Seven hours, three airports, two flights, and a quick shuttle ride after closing my garage in the pre-sunrise doldrums of a grey, tree-bare, and still-cold Midwest morning, I was closely tracking a smiling bellman down the hallway at The Westin Puntacana Resort & Club while sipping on a lemon, mint, and honey island-concoction en route to an ocean-view guestroom.
Following an early wakeup call and full day of air travel, the tropical elixir hit all the right notes in all the right ways, equal parts flavorful as it was wildly refreshing. So delicious was said beverage that, prior to leaving the check-in counter for mi casa for the next six nights, other sampling lobbygoers repeatedly wondered aloud, “Why is this soooo good?” A fair question indeed, especially given its alcohol-free status.
By the time we reached my contemporary fourth-floor abode, I had unapologetically guzzled my drink in celebration of the fortysomething-degree temperature jump that my sun-seeking skin had accomplished since leaving the house in a puffy winter coat that morning, where my breath could be seen in the brusque March air. That’s when the bellman, after offloading my suitcase and golf clubs, unveiled the encore of my arrival as he peeled the curtains back and opened the balcony’s sliding door.
“Oh wow!” we exclaimed in unison as if reading from a script. The shade of my blue eyes instantly fell flat when set against the easternmost tip of the Dominican Republic’s Photoshop-blue waters. Suddenly, I felt like Renée Zellweger in the famous Jerry Maguire scene when Tom Cruise unexpectedly returns at the end: “You had me at hello.” Given my Latin American coordinates and overwhelming desire for a multi-day Vitamin D bender, the view from my perch had me at “hola.”
Without delay, I kicked off my shoes and stripped my socks, resting every muscle of my fatigued body in a slouched position on the terrace lounge chair. The bellman, whose name drifted away during my prolonged Caribbean trance, read the room perfectly and quietly slipped out the door, sensing my awe and gratitude for this long-awaited greeting two time zones away. For the next hour, I watched kiteboarders ride the offshore surf just beyond the resort’s Tahiti-esque overwater gazebo, reached by a boardwalk that juts out from an idyllic snow-white beach. Overhead, thatch palms deejayed nature’s soundtrack, swaying in the breeze as I floated between awake and asleep.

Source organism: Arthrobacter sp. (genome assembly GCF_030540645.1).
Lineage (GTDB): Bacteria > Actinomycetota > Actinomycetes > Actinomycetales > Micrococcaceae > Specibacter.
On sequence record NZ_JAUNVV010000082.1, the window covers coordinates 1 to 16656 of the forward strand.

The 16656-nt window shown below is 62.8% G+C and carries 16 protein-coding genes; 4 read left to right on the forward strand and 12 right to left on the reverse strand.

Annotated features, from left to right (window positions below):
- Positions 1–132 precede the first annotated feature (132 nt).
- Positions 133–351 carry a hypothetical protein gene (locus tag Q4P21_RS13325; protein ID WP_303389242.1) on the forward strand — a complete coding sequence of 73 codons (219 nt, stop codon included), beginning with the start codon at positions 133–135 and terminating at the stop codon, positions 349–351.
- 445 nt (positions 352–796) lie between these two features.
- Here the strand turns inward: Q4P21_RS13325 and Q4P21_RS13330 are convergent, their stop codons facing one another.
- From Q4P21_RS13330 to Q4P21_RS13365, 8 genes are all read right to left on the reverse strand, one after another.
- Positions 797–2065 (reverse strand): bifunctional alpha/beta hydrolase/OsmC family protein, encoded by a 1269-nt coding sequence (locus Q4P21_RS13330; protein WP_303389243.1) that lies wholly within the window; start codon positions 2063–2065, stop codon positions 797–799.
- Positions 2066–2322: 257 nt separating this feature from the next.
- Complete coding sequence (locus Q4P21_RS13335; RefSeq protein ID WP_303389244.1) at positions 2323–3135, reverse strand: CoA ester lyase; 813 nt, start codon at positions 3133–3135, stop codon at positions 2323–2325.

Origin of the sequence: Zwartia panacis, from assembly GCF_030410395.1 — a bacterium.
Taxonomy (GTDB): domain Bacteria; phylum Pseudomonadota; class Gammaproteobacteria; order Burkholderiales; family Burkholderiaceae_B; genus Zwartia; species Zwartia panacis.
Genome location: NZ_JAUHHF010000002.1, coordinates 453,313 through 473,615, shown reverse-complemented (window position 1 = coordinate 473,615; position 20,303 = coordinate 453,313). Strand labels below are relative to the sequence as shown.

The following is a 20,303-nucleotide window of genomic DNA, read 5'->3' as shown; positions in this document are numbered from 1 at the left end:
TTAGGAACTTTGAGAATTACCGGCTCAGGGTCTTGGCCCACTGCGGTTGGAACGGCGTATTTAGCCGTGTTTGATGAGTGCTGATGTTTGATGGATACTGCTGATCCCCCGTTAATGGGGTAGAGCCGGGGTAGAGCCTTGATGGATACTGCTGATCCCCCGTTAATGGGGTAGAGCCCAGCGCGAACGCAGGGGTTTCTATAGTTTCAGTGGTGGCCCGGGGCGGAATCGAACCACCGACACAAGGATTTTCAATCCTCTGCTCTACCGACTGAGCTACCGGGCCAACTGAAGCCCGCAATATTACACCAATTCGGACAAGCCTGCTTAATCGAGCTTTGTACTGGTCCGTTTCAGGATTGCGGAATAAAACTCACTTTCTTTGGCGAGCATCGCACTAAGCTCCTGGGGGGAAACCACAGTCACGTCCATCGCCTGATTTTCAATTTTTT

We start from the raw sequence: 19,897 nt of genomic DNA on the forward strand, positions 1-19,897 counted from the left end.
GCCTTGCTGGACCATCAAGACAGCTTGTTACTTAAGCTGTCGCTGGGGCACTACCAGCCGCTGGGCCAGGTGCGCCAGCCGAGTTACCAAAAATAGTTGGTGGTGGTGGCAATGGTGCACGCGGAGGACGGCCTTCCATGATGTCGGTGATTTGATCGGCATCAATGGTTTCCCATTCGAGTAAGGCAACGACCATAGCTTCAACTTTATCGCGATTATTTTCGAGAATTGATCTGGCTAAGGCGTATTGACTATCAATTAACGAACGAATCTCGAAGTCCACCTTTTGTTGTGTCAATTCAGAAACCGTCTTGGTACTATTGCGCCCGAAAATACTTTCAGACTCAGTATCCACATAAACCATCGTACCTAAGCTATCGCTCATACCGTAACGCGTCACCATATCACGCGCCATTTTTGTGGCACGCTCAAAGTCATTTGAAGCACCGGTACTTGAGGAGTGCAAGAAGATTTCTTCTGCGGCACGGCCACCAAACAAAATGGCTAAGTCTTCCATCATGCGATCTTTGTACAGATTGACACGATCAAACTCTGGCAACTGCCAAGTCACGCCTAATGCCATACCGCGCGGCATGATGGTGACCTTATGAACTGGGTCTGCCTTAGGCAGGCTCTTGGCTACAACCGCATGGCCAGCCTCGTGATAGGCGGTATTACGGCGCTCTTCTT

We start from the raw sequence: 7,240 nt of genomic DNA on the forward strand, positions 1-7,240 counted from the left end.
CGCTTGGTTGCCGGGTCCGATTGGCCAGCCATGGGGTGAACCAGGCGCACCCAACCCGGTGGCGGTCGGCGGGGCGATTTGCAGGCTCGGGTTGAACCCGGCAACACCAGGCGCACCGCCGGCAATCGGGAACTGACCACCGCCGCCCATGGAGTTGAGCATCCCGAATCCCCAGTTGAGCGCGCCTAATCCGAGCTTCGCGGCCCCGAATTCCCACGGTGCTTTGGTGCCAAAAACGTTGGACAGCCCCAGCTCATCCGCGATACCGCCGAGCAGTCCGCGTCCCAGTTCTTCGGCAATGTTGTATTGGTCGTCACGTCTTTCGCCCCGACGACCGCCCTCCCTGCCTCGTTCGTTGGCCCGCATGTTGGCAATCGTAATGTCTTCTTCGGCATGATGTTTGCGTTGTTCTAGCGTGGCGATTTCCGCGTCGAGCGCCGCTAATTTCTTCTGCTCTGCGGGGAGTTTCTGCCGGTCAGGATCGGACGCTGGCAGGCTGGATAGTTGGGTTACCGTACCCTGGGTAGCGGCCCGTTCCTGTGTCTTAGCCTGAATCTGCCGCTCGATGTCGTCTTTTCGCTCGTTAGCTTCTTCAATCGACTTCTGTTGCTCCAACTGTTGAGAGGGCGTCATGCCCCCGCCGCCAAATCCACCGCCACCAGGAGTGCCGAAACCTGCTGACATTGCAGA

These are the moments, inert and simple, that have long kept (and will forever keep) the Caribbean high on my “Return To” list. I’ve swam and lounged beachside in the Bahamas, Dominica, Anguilla, the U.S. Virgin Islands, and Mexico to name a few, all impressive and expressive with their varying hues of blue, but I’d soon come to discover—and little did I know—that Punta Cana’s resplendent turquoise tinge would wind up topping them all.
It wouldn’t be all R&R on my first voyage to the Dominican Republic, however, as I had timed my visit with the Corales Puntacana Championship, an opposite-field PGA Tour event hosted by Corales Golf Club since 2018. For four days, I laid greenside and watched some of the best golfers on the planet duke it out in paradise for some hard-earned silverware and much-needed FedEx Cup points. When it was all said and done on late Sunday afternoon, Englishman Matt Wallace earned his first PGA Tour trophy with a one-shot victory over rising Danish star Nicolai Højgaard.
The Dominican has long been awash with first-class tracks—Casa de Campo’s “Teeth of the Dog” and Punta Espada are perennial ‘Top 100 Courses You Can Play’ in the world. Pound for pound, the island is easily the foremost golf destination in the entire Caribbean. And while Casa and Punta swallow most of the critic’s attention for their challenge and views, Corales Golf Club lured the PGA Tour, and, as I soon learned, was the preferred daily play for travelers and numerous Dominican golfers I spoke to. Come Monday, the morning after the pros jetted home, I took a lap around the annual PGA Tour stop—peak conditions, Sunday pin positions, and all.
Corales, like many a renowned track, has a famed three-hole challenge of its own: El Codo Del Diablo, or “The Devil’s Elbow.” What the Snake Pit is to Innisbrook’s Copperhead Course, Amen Corner is to Augusta National, the Bear Trap is to PGA National, and the Green Mile is to Quail Hollow, the Devil’s Elbow is to Corales. It instantly became my choice nickname of the bunch, never mind saying it in Spanish, a debate-ending mic drop.